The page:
Sunday, February 25, 2018

The 20 year anniversary of the epic 1998 Florida disaster year


This month marks the 20th year anniversary of the epic series of disasters that afflicted the State of Florida in 1998. That year we were activated in the State EOC for 202 days (almost 7 months), a record that wasn’t to be broken until the Deepwater Horizon activation in 2010. The Deepwater Horizon activation was continuous, and I didn’t work every day in that activation, but in the series of disasters that hit Florida in 1998 I think that I worked almost every one of them.

The front sign to the Florida State Emergency Operations Center in 1998. FEMA vehicles are parked on the street in front of the EOC. In 1998 the State EOC was activated a record 202 days.
My disaster epic started in February 1998 while I was driving my daughter to Rickards High School in Tallahassee, as I did most weekday mornings. As always, the car radio was tuned to WFSU, the local public radio station. The radio announced that five tornadoes had hit Central Florida overnight with an undetermined number of deaths (The final death toll from the tornadoes was 42).

“That’s strange,” I commented to my daughter. “You’d think that they would have activated the State EOC.”

Before she could respond, my pager (remember those?) went off. Went a practiced motion, I pulled the pager off my belt and handed it to her, keeping my eyes on the road and my other hand on the car wheel.

“What’s it say?” I asked.

“Report to State EOC,” she read off the device.

At that time, I worked for the Florida Department of Agriculture and did my disaster duties with the State Emergency Support 11, Food & Water. I didn’t start working with Emergency Support Function 6, Mass Care until November 1999, when I switched State agencies.

Although I didn’t work in Mass Care my main job was to support the mass care agencies in the field, primarily with truckloads of bottled water and/or ice. Our Agency also controlled the U.S. Department of Agriculture School Lunch Program commodities.

I have a vivid memory from this time of talking on the phone to my friend Kevin Smith, from the Salvation Army. I was at the State EOC and he was on the ground in the middle of the tornado affected area in Central Florida. I remember that he ordered a truck of water and a truck of USDA commodities for a Salvation Army Staging Area. Once these resources arrived, the Salvation Army would distribute the food and water in the affected area using their Canteens.

My friend Kevin Smith of the Salvation Army (2nd from R) holding a cell phone that looks like one of today's satellite phones. Kevin is on scene at one of the locations where destructive tornadoes killed 42 in February 1998.
After we responded to the tornadoes, North Florida started flooding, which was at least a month and a half of boredom waiting for the water to rise and then the water to fall so that the citizenry could go home. And then the wildfires started.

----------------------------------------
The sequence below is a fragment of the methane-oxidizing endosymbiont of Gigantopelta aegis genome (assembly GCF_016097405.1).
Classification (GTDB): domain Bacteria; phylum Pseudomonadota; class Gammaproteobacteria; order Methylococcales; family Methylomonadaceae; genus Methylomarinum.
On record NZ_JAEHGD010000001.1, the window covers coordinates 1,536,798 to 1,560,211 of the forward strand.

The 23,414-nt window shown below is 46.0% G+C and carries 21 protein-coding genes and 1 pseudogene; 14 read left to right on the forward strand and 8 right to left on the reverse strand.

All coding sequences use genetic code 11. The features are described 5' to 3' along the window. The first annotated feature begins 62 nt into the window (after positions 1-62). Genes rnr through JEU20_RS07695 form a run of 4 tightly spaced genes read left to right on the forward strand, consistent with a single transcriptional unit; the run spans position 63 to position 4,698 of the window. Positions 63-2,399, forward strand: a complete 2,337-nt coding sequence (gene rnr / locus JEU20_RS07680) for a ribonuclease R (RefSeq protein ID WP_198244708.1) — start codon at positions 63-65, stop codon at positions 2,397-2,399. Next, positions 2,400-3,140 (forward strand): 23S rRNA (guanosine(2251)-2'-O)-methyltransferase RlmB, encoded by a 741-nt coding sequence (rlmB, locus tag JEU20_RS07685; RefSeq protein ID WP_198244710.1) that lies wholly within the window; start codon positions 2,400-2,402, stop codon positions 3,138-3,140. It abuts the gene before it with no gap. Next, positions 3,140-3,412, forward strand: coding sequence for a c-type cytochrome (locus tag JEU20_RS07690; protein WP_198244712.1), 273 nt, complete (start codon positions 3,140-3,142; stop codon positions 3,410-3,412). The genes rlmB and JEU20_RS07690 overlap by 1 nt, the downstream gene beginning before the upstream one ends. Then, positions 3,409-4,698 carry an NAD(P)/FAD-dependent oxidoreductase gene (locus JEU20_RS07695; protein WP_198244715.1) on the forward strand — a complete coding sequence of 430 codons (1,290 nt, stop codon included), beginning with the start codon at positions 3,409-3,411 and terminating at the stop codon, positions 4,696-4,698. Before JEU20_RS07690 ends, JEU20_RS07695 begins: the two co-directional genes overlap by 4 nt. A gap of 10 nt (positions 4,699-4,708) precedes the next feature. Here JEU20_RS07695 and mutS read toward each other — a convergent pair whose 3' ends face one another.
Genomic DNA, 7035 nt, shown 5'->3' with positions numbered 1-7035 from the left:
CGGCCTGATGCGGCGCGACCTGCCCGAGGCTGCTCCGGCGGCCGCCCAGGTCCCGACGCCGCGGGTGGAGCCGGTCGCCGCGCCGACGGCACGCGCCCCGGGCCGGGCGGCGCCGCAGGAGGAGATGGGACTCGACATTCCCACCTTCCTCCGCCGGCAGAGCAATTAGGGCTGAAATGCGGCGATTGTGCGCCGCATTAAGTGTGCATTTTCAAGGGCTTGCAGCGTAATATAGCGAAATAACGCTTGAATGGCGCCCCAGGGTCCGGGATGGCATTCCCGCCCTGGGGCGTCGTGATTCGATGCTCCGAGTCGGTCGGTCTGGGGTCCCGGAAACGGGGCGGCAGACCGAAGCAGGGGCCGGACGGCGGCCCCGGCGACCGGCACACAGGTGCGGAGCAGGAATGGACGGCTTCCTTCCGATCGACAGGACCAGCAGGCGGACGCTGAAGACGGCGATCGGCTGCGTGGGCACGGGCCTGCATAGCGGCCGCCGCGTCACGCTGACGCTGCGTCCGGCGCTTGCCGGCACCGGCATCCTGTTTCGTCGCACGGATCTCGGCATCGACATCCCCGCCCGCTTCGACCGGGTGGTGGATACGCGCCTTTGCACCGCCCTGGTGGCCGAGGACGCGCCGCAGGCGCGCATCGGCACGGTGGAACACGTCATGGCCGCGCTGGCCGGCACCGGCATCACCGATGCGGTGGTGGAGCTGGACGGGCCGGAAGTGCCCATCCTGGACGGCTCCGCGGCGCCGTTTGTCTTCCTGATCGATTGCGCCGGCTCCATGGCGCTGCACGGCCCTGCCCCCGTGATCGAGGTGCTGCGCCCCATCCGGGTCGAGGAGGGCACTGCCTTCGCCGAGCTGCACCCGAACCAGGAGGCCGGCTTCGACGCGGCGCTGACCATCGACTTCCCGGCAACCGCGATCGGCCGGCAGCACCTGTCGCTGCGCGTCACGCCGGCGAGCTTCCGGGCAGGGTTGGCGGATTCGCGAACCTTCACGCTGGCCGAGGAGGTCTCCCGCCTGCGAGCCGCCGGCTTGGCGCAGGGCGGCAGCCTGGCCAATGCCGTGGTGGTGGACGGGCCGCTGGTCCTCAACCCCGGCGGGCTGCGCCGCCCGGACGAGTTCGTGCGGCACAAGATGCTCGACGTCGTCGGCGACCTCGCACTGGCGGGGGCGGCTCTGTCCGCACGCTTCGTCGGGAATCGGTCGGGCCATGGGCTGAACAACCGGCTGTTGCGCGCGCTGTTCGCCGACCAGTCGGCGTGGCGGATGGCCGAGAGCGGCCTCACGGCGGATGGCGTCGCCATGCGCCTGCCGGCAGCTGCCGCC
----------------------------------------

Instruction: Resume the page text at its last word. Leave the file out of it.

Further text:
And then in the Fall Hurricane Georges arrived. And yes, Craig Fugate was there the entire time.


Sunday, January 28, 2018

Working the Bugaboo Fire

The biggest wildfire season in Florida for headline-inducing drama was the 1998 season, when the whole state almost burned down, and we had every other disaster except volcanoes and locusts. The Bugaboo fire didn’t hit the headlines like the others but was personally the most dramatic fire that I ever worked from the State EOC.
Florida Division of Forestry firefighters working a wildfire in Florida in 1998.

The Bugaboo fire reached out and touched me at about 9 PM the evening of May 10, 2007. I was sipping on a Scotch at the bar of the American Legion in Tallahassee when the state issued cell phone on my hip started ringing. We had just finished the monthly members meeting and I was having a drink with my friends before heading home.
I put the phone to my ear and gave my standard greeting. “Mike Whitehead.”
I recognized the voice on the other end of the phone as Amy Godsey, the State Meteorologist. The background noise indicated that she was calling from the State Emergency Operations Center.
“Dave Halstead wants you to come to the State EOC,” Amy said. Dave Halstead was the State Emergency Response Team Chief, or the man who ran the EOC during a disaster.
“What’s going on?”
“The Bugaboo fire is blowing up.”
“OK,” I said. “Tell him I’ll be there in about 20 minutes.”
The Bugaboo fire was born on Bugaboo Island, deep in the Okefenokee Swamp in southern Georgia. The fire crept south, following the National Forest, and moved into Florida. Much of what I knew about wildfires and the combating of such conflagrations I had learned from Jim Karels. Jim worked for the Division of Forestry in the Florida Department of Agriculture and Consumer Services and by 2007 had risen to be Director of the Division. Later on Jim became the Team Lead of the Yarnell Hill Fire Serious Accident Investigation. The Yarnell Hill Fire was a wildfire near Yarnell, Arizona, ignited by lightning on June 28, 2013. On June 30, it overran and killed 19 City of Prescott firefighters, members of the Granite Mountain Hotshots.
In one of many conversations that I had with Jim he explained the arcane art and science of “fire behavior.”  And how there was a difference between fighting wildfires in the Western United States and in Florida. The pine trees and scrub palmetto in the Florida forests, he explained, provided considerably more fuel per acre than the grasslands out West.